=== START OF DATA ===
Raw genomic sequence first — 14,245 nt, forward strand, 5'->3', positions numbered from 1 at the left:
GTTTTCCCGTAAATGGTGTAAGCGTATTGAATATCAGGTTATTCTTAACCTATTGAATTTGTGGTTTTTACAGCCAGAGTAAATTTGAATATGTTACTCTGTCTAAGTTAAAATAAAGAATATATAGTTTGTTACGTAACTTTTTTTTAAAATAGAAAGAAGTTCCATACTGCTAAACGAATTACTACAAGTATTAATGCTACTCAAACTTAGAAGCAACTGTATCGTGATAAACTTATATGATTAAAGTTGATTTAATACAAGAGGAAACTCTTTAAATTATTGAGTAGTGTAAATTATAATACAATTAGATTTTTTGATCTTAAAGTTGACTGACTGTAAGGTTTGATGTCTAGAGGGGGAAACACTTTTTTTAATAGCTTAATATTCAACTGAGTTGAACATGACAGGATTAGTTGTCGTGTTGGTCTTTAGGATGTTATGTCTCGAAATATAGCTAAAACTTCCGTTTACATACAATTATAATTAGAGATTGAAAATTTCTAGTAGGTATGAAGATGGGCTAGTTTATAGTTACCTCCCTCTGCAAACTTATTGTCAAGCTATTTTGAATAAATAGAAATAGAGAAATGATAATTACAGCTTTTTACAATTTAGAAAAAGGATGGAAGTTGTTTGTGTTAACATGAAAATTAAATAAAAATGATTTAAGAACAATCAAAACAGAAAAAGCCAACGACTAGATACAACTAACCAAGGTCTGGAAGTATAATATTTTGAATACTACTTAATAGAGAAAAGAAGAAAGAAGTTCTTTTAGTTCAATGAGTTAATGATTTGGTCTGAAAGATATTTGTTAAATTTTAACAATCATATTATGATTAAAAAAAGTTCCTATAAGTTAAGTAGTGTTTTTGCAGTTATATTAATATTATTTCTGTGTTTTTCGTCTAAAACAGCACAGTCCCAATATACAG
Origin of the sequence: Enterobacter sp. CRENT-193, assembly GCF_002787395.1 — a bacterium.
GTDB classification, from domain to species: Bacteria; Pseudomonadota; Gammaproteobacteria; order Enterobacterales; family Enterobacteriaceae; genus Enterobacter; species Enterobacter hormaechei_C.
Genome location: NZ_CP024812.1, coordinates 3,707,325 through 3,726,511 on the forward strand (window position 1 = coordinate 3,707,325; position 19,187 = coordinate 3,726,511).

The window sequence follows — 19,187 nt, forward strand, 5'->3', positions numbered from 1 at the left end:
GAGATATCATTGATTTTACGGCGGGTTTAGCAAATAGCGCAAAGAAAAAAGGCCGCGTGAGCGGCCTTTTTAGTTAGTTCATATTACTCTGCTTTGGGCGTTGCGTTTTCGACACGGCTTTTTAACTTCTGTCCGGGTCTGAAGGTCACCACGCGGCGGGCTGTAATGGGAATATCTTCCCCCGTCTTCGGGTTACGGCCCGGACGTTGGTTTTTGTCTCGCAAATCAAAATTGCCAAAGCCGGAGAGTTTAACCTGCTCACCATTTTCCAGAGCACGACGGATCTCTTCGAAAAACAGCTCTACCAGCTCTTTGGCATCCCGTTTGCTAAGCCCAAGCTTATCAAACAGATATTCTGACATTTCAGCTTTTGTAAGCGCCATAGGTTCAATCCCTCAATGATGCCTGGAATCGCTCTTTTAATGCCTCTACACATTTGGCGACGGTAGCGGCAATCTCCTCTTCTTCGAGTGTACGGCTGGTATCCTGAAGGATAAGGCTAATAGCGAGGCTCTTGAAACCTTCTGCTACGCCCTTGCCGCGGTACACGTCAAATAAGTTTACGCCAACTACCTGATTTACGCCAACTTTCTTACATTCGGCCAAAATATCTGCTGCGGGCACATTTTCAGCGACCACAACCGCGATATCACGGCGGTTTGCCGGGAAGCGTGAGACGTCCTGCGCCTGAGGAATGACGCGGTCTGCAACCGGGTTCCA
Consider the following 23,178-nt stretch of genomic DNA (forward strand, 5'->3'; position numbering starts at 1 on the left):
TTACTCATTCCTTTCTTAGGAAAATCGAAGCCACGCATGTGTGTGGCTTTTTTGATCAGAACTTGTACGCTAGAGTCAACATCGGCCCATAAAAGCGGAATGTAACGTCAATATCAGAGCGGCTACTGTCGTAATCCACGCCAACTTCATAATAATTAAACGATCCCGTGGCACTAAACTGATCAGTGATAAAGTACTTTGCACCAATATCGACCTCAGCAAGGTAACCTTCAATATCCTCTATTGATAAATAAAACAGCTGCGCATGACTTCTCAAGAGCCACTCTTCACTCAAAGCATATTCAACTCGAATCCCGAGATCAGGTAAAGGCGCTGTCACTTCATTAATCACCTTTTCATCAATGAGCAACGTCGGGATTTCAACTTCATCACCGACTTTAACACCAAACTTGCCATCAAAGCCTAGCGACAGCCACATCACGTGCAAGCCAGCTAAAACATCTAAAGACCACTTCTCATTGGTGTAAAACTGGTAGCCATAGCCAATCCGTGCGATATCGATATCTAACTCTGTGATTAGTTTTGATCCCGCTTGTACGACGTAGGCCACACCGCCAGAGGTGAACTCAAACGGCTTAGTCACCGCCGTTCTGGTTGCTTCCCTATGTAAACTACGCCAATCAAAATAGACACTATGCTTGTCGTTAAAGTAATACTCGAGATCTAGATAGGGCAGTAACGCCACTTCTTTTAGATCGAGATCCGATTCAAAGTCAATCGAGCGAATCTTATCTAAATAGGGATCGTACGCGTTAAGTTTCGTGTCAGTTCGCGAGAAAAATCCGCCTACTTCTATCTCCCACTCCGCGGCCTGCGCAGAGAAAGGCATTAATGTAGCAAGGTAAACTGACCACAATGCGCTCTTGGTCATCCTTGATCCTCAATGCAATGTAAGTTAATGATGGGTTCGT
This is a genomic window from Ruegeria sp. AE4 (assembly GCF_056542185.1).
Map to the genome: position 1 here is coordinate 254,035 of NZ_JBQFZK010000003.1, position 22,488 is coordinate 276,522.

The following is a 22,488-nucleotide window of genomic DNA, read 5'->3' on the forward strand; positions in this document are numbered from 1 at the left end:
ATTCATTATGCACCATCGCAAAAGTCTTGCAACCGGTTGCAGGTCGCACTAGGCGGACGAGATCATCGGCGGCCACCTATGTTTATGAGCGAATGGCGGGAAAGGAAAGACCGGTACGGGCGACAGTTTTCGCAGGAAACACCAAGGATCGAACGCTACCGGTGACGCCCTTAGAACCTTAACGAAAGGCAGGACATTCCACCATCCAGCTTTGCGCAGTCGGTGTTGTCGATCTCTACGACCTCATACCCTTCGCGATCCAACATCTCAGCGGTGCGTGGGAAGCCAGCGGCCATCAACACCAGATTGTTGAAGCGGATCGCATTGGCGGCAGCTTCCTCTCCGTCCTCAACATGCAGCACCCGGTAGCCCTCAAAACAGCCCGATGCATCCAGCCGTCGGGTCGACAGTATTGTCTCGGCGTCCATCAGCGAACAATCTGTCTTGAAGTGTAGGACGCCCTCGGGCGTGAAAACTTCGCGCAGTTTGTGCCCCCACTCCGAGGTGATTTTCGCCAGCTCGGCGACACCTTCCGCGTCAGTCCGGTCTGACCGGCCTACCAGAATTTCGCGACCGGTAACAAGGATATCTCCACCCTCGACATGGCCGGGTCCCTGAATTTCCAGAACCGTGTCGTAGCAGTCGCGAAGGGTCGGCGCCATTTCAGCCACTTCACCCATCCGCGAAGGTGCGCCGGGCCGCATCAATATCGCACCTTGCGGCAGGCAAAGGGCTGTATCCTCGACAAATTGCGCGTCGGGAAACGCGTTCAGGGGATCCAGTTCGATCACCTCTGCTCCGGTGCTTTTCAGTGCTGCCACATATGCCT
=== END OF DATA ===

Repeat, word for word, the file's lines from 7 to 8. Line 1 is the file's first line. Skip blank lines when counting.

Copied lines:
GAGATATCATTGATTTTACGGCGGGTTTAGCAAATAGCGCAAAGAAAAAAGGCCGCGTGAGCGGCCTTTTTAGTTAGTTCATATTACTCTGCTTTGGGCGTTGCGTTTTCGACACGGCTTTTTAACTTCTGTCCGGGTCTGAAGGTCACCACGCGGCGGGCTGTAATGGGAATATCTTCCCCCGTCTTCGGGTTACGGCCCGGACGTTGGTTTTTGTCTCGCAAATCAAAATTGCCAAAGCCGGAGAGTTTAACCTGCTCACCATTTTCCAGAGCACGACGGATCTCTTCGAAAAACAGCTCTACCAGCTCTTTGGCATCCCGTTTGCTAAGCCCAAGCTTATCAAACAGATATTCTGACATTTCAGCTTTTGTAAGCGCCATAGGTTCAATCCCTCAATGATGCCTGGAATCGCTCTTTTAATGCCTCTACACATTTGGCGACGGTAGCGGCAATCTCCTCTTCTTCGAGTGTACGGCTGGTATCCTGAAGGATAAGGCTAATAGCGAGGCTCTTGAAACCTTCTGCTACGCCCTTGCCGCGGTACACGTCAAATAAGTTTACGCCAACTACCTGATTTACGCCAACTTTCTTACATTCGGCCAAAATATCTGCTGCGGGCACATTTTCAGCGACCACAACCGCGATATCACGGCGGTTTGCCGGGAAGCGTGAGACGTCCTGCGCCTGAGGAATGACGCGGTCTGCAACCGGGTTCCA
Consider the following 23,178-nt stretch of genomic DNA (forward strand, 5'->3'; position numbering starts at 1 on the left):